Pánfila Domestic Violence HOPE Foundation is supporting this research by affiliating with the BU CTE Center and VA-BU-CLF Brain Bank to encourage brain donation. Brain donation will enable a comprehensive post-mortem brain analysis by a team of experienced neuropathologists at the VA Boston Healthcare System and Boston University School of Medicine. Currently, CTE and many other neurodegenerative diseases can only be diagnosed by post-mortem examination of brain tissue.
The Pánfila Domestic Violence HOPE Foundation will support the BU CTE Center, the VA-BU-CLF Brain Bank and other scientific institutions with the following efforts:
The BU CTE Center and VA-BU-CLF Brain Bank conduct high-impact, innovative research on CTE and neurodegenerative diseases resulting from brain trauma in athletes, military personnel and survivors of domestic violence. Their mission is to conduct research on aspects of CTE and other neurodegenerative diseases including neuropathology, pathogenesis, clinical presentation, risk factors, genetics, biomarkers, detection during life and methods of prevention and treatment.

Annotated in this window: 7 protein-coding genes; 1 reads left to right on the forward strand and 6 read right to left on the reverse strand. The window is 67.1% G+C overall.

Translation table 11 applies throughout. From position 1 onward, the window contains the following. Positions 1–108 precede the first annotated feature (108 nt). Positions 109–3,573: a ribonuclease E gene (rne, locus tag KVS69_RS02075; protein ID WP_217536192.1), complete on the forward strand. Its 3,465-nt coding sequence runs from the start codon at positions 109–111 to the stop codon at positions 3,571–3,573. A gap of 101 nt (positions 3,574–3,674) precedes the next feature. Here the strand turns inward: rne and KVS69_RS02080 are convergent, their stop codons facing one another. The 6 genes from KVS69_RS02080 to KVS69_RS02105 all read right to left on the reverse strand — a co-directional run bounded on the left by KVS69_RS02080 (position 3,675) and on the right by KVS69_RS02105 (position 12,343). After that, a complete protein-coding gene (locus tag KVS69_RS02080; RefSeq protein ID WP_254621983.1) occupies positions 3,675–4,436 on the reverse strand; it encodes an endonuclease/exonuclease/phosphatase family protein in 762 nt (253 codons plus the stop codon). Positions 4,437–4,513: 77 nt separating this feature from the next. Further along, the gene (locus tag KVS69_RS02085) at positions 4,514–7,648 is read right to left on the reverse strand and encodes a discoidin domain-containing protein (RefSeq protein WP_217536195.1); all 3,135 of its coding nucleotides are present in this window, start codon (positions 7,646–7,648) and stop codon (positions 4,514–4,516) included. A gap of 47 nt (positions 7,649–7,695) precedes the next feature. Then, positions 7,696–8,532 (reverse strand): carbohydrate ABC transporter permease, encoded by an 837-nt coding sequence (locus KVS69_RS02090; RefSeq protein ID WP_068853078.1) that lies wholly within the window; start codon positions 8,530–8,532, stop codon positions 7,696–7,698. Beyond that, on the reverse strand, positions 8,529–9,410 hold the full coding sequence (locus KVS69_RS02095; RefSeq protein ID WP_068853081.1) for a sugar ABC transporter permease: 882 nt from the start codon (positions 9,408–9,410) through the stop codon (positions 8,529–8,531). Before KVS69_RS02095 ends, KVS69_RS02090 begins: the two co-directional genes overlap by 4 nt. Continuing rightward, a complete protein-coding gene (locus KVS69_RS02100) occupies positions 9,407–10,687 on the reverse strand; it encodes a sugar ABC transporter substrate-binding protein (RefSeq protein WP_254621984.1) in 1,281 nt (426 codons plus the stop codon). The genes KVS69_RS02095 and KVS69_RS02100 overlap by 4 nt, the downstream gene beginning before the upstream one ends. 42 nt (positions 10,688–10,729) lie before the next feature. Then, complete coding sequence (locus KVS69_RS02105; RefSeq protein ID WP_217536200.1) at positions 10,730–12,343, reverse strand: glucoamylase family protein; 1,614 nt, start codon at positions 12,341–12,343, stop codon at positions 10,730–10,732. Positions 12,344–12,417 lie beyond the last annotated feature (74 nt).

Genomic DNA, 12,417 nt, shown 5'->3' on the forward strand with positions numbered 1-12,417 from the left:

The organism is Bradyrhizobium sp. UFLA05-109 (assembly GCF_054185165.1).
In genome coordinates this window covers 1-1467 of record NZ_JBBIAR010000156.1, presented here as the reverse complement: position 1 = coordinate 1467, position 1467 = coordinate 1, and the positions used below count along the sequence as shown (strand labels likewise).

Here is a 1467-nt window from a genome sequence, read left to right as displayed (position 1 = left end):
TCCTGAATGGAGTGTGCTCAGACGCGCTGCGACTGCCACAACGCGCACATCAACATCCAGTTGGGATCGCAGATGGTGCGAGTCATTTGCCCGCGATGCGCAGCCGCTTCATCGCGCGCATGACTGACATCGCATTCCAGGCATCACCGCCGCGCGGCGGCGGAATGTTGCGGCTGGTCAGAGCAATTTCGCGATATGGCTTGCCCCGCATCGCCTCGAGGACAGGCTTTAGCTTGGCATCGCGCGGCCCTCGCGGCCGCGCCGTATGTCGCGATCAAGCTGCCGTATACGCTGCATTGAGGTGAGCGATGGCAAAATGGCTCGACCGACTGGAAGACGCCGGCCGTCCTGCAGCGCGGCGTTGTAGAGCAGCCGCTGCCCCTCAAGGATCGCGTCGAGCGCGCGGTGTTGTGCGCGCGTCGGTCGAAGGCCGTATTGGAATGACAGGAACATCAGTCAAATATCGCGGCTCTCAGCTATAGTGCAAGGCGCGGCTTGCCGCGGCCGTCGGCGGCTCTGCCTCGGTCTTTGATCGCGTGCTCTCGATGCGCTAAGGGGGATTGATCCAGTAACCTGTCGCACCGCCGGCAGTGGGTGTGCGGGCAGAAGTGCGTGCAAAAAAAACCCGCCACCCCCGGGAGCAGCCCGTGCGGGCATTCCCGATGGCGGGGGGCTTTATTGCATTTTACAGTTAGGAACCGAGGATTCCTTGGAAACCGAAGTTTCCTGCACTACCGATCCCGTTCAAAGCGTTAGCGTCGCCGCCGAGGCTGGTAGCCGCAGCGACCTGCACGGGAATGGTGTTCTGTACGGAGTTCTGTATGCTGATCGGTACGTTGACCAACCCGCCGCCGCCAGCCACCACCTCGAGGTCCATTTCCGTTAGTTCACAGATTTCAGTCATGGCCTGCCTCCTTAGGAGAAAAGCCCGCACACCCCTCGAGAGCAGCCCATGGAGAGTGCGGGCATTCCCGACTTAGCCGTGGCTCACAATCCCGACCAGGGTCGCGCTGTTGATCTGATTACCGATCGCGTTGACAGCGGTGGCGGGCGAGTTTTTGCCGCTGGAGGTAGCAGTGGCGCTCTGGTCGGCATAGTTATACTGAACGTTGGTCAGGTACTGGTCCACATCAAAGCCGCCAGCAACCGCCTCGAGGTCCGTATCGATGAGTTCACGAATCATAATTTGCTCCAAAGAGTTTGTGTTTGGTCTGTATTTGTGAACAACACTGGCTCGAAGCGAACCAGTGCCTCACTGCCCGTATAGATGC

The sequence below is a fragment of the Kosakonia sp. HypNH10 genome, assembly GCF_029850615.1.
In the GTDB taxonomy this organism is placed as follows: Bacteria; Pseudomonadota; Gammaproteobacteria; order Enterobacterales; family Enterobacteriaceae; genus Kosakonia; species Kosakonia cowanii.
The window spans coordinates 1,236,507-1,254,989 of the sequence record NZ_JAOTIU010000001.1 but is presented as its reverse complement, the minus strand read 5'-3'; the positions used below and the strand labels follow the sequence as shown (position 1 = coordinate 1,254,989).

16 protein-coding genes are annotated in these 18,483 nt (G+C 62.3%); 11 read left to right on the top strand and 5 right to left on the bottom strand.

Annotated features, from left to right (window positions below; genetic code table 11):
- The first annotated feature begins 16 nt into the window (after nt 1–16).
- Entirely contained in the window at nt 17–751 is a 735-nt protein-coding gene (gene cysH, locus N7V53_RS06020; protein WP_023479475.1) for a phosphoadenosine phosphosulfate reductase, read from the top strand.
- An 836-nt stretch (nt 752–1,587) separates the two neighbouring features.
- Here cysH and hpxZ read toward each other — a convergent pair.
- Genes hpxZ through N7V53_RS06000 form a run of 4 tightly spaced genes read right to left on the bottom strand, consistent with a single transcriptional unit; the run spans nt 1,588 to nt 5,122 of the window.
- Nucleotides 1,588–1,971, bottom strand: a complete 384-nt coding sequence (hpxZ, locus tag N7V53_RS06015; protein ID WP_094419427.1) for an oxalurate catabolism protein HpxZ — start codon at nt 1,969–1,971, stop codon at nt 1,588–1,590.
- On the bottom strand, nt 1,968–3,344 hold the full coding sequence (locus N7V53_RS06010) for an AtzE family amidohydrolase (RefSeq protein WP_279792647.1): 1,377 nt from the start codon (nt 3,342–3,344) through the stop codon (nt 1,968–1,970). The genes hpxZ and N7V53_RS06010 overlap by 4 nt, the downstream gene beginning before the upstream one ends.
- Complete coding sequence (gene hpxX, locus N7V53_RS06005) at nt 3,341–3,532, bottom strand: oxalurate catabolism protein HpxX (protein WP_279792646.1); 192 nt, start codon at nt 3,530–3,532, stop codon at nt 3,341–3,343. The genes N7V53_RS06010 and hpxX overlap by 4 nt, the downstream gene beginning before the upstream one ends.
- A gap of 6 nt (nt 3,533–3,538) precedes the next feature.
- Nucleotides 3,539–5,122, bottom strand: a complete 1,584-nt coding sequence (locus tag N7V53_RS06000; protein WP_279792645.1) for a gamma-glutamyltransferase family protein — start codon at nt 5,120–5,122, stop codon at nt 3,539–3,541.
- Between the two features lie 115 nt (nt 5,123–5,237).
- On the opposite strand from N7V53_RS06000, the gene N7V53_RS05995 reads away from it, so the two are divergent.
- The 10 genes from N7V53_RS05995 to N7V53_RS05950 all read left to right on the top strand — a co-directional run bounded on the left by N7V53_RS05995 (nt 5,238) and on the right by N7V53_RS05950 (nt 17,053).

Without the gift of brain donation, research to understand the consequences of brain trauma would not be possible. The identity of donors is confidential and protected by IRB rules and HIPAA laws. Through this research, increased public awareness of the relationship between domestic violence and brain trauma will encourage efforts to end domestic violence. There is no cost to the families for brain donation to the BU CTE Center and VA-BU-CLF rain Bank. All funding to the BU CTE Center and VA-BU-CLF is through grants from federal agencies, private philanthropy and institutional support from VA Boston Healthcare System and Boston University School of Medicine.
The identity of donors is confidential and protected by both IRB rules and HIPAA laws. However, many donors have chosen to allow the CTE Center to release their names to draw attention to this important work.
For urgent brain donation matters, please call the BU CTE Center’s 24/7 voicemail/pager at 617-992-0615.
For general brain donation inquiries, please contact: